On December 18, 2020, the IRS issued final regulations under Section 162(m) of the Internal Revenue Code to reflect certain changes that were made to Section 162(m) by the Tax Cuts and Jobs Act of 2017. The final regulations are generally consistent with the regulations proposed by the IRS in December 2019, except as described below.
What is Section 162(m) and how was it amended by the act?
Under Section 162(m), compensation paid to a publicly held corporation's "covered employees" that exceeds $1 million per year for any covered employee is non-deductible. Among other changes, the act amended Section 162(m) to expand the scope of covered employees and eliminate the qualified performance-based compensation exemption from the $1 million deduction limit.
The amended rules under Section 162(m) apply to taxable years beginning on or after January 1, 2018. However, the act provides transition relief under which certain compensation paid pursuant to a written binding contract in effect on November 2, 2017, will be grandfathered and not subject to the amended rules, provided that the contract is not materially modified on or after that date.
As discussed in our prior Cooley alert, the IRS provided extensive guidance on the amended rules in the form of proposed regulations in December 2019. The final regulations contain certain changes and clarifications to the proposed regulations and also provide guidance on certain issues that were not addressed by the proposed regulations. This alert focuses on certain key developments in the final regulations; however, the final regulations also contain guidance on rules for affiliated groups, disregarded entities and non-qualified deferred compensation arrangements.
What are the key developments in the final regulations?
The final regulations contain the following guidance, which is generally more favorable to corporations than the positions taken in or absent from the proposed regulations:
- Clarification of reliance period exemption for newly public corporations: The proposed regulations eliminated the exemption from the $1 million deduction limit previously available under Section 162(m) for certain compensation paid by newly public corporations for a certain period of time after the corporation became publicly held. The final regulations clarify that transition relief is available only for corporations that became publicly held on or before December 20, 2019. Accordingly, for any corporation becoming publicly held after December 20, 2019, the $1 million deduction limit would apply.
- Update on grandfathered arrangements subject to clawback/forfeiture provisions: The final regulations provide that a corporation's right to recover compensation paid to an individual only upon the future occurrence of a condition that is objectively outside of the corporation's control (e.g., pursuant to a contract with a clawback provision based on the restatement of financial statements or a forfeiture provision based on the individual's criminal wrongdoing) does not affect the determination of the amount of compensation that is grandfathered. This is the case regardless of whether the corporation exercises its discretion to recover any compensation in the event the condition arises. This position is more favorable to corporations than the one taken in the proposed regulations in the event the condition occurred, which limited the grandfathered amount to what the corporation was obligated to pay under applicable law, regardless of whether the corporation chose to exercise its discretion to recover any compensation.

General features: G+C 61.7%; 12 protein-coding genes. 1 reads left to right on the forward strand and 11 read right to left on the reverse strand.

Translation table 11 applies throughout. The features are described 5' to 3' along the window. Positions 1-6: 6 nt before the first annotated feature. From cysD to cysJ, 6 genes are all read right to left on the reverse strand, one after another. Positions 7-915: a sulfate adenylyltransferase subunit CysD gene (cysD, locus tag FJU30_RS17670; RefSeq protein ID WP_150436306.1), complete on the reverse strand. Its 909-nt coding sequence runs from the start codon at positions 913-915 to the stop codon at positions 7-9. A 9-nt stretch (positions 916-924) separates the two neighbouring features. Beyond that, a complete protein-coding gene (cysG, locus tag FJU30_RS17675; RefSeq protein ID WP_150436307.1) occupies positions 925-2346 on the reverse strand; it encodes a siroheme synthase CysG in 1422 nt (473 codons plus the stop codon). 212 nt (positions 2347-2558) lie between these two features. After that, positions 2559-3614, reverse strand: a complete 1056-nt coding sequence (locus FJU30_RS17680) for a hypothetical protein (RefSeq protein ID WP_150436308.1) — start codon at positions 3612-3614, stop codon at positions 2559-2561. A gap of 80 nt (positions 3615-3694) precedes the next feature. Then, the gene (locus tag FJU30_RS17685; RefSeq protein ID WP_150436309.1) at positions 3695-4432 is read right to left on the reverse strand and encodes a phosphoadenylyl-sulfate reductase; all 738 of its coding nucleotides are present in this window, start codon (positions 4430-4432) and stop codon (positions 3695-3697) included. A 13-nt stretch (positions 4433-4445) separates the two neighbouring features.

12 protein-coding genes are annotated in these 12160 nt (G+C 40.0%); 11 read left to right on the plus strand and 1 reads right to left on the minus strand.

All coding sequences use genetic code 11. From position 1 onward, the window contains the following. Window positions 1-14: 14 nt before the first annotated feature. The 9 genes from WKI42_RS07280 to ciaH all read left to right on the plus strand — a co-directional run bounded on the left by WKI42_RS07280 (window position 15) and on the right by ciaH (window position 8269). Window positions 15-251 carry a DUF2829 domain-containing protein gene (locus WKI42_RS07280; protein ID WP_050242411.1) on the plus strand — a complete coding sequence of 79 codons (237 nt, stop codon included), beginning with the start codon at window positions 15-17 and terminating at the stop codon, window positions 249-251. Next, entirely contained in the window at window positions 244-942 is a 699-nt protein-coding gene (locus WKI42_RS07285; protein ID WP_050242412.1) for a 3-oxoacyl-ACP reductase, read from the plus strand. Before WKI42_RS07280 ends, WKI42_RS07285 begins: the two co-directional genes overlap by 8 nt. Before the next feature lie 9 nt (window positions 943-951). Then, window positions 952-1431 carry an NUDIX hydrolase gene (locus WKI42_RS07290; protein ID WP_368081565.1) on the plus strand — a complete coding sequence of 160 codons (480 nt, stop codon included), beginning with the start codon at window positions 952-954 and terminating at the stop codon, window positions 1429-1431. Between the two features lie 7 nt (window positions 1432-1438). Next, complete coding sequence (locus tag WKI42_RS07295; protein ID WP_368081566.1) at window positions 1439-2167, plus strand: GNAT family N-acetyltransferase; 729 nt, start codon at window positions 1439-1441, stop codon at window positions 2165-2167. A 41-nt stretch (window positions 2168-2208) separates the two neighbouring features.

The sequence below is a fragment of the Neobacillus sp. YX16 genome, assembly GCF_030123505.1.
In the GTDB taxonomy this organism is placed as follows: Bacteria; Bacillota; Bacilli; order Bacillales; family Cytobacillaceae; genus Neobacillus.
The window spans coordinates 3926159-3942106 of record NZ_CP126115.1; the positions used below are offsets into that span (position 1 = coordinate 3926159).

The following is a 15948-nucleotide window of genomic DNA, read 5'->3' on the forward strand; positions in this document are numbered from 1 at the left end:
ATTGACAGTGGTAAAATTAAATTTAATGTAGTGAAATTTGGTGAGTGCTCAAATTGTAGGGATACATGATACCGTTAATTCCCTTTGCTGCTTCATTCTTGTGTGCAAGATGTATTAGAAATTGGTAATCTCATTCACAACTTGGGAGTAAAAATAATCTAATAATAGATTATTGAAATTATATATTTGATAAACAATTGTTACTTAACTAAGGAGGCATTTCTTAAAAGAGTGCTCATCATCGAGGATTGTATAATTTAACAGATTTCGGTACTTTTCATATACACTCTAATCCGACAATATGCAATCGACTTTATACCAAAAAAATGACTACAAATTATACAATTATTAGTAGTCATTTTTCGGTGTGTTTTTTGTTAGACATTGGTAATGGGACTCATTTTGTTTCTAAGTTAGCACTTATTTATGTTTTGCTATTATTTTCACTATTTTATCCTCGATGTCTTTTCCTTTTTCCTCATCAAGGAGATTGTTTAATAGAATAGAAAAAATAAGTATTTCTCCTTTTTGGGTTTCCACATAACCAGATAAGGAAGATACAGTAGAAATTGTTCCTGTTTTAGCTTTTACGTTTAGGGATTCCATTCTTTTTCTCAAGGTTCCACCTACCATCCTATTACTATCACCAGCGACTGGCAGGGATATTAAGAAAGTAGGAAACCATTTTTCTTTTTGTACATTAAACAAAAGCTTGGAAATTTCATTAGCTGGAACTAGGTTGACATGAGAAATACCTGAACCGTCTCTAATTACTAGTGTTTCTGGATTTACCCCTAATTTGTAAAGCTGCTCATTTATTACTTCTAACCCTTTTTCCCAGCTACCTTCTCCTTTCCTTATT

- New guidance on extending the exercise period of grandfathered nonstatutory stock options and stock appreciation rights: The final regulations provide that if a nonstatutory stock option or stock appreciation right is grandfathered, an extension of the exercise period will not be treated as a material modification and all compensation paid upon the exercise of the nonstatutory stock option or stock appreciation right will be grandfathered, provided that the extension complies with certain rules under Section 409A of the Internal Revenue Code.
When are the final regulations effective?
Generally, the final regulations apply to taxable years beginning on or after the date of publication in the Federal Register (with special applicability dates for certain limited exceptions). However, taxpayers may choose to apply the final regulations to any taxable year beginning after December 31, 2017, provided the taxpayer applies the final regulations in their entirety and in a consistent manner to that taxable year and all subsequent taxable years. Taxpayers were also permitted to rely on the proposed regulations until the applicability date of the final regulations, provided that taxpayers apply the proposed regulations consistently and in their entirety.
If you have any questions regarding the final regulations, please contact any member of the Cooley compensation & benefits group.